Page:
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Privacy Policy

EcoWatch will never, under any circumstances, sell, trade or make public your personal information, unless you designate otherwise. All personal information you provide will remain confidential. You will always have the option to edit the information provided to us or to have your personal information removed from our records.

Email Newsletters

After subscribing to EcoWatch's email list, users will receive email newsletters and other occasional announcements from EcoWatch and our partners. Users can unsubscribe from email newsletters at any time.

Traffic Data

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Advertising

We use third-party advertising companies to serve ads when you visit our website. These companies may use aggregated information (not including your name, address, email address or telephone number) about your visits to this and other Websites in order to provide advertisements about goods and services of interest to you. If you would like more information about this practice and to know your choices about not having this information used by these companies, click here.

Use of Cookies

EcoWatch employs cookies, which are small text files placed on your computer’s hard drive. We use cookies to count the number of visitors to our website; the cookie enables us to distinguish repeat visitors from new visitors. Persistent cookies can be removed by following your browser help file directions. If visitors decline cookies, some portions of our site that depend on cookies may be inaccessible or slower to access. Cookies also help us diagnose problems with our server.

Discussion Forum

EcoWatch uses the comment platform Disqus. Any information disclosed in these areas becomes publicly available, and therefore you should exercise caution when disclosing personal information.

Survey

EcoWatch will conduct voluntary surveys of site visitors to obtain demographic information about its readers. This information may be compiled and shared with third parties, but no personal details will be traceable or associated with specific readers.

Petitions

EcoWatch hosts two kinds of petitions: petitions run by EcoWatch lobbying government organizations and/or corporations to improve environmental standards and paid petitions sponsored by third parties, typically nonprofits.

For EcoWatch sponsored and 3rd party petitions, the target of the petition and EcoWatch will receive the information provided by the signer.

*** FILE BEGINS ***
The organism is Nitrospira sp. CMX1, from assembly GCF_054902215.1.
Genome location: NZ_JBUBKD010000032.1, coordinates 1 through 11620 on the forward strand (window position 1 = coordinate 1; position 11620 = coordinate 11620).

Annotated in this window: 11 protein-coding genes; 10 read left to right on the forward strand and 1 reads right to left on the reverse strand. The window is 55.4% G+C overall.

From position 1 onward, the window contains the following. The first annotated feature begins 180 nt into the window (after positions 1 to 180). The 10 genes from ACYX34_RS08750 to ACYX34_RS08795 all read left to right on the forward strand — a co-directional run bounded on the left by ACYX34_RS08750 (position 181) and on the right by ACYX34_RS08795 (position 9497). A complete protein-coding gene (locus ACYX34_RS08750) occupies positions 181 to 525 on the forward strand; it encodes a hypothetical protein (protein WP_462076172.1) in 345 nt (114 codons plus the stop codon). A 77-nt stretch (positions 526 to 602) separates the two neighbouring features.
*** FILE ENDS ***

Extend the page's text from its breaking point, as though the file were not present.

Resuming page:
On petitions that run on EcoWatch, there is a checkbox below the personal information to opt into various newsletters and memberships including from our sponsors. Sponsors will only receive personal information provided if the user leaves the box opted-in. EcoWatch reserves the right to subscribe all signers who opt in to any offer on a petition to its daily newsletter. If a user does not wish to receive such communications and offers, they can uncheck the box on the petition, or unsubscribe from any newsletter or membership at anytime.

Links to Other Sites

EcoWatch contains links to other sites. We are not responsible for the privacy practices or the content of such websites.

Children’s Guidelines

Protecting the rights of children is important to us. As a result, we do not collect or maintain any information from individuals we know to be under 13 years old, and no part of EcoWatch is intended to attract anyone under 13.

Other Disclosure of Personal Information

EcoWatch will not use or disclose your personal information without your consent, except (i) as described in this privacy policy or (ii) as required by law, court order or as requested by other government or law enforcement authority. This policy does not protect information you post in comments or other public forum within our website.

Contacting EcoWatch

If you have any questions or concerns regarding these policies, you may send an email to EcoWatch via this online form.  All requests will be formally reviewed by our staff and will be answered within 48 hours.

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EcoWatch Daily Newsletter

A dead sea lion on the beach at Border Field State Park, near the international border wall between San Diego, California and Tijuana, Mexico. Sherry Smith / iStock / Getty Images

While Trump's border wall has yet to be completed, the threat it poses to pollinators is already felt, according to the National Butterfly Center in Mission, Texas, as reported by Transmission & Distribution World.

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By Alisa Opar

For Chinook salmon, the urge to return home and spawn isn't just strong — it's imperative. And for the first time in more than 65 years, at least 23 fish that migrated as juveniles from California's San Joaquin River and into the Pacific Ocean have heeded that call and returned as adults during the annual spring run.

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AnnaPustynnikova / iStock / Getty Images

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Jose A. Bernat Bacete / Moment / Getty Images

By Bridget Shirvell

On a farm in upstate New York, a cheese brand is turning millions of pounds of food scraps into electricity needed to power its on-site businesses. Founded by eight families, each with their own dairy farms, Craigs Creamery doesn't just produce various types of cheddar, mozzarella, Swiss and Muenster cheeses, sold in chunks, slices, shreds and snack bars; they're also committed to becoming a zero-waste operation.

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Coal ash has contaminated the Vermilion River in Illinois. Eco-Justice Collaborative / CC BY-SA 2.0

By Jessica A. Knoblauch

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picture-alliance / AP Photo / NOAA Pacific Islands Fisheries Science Center

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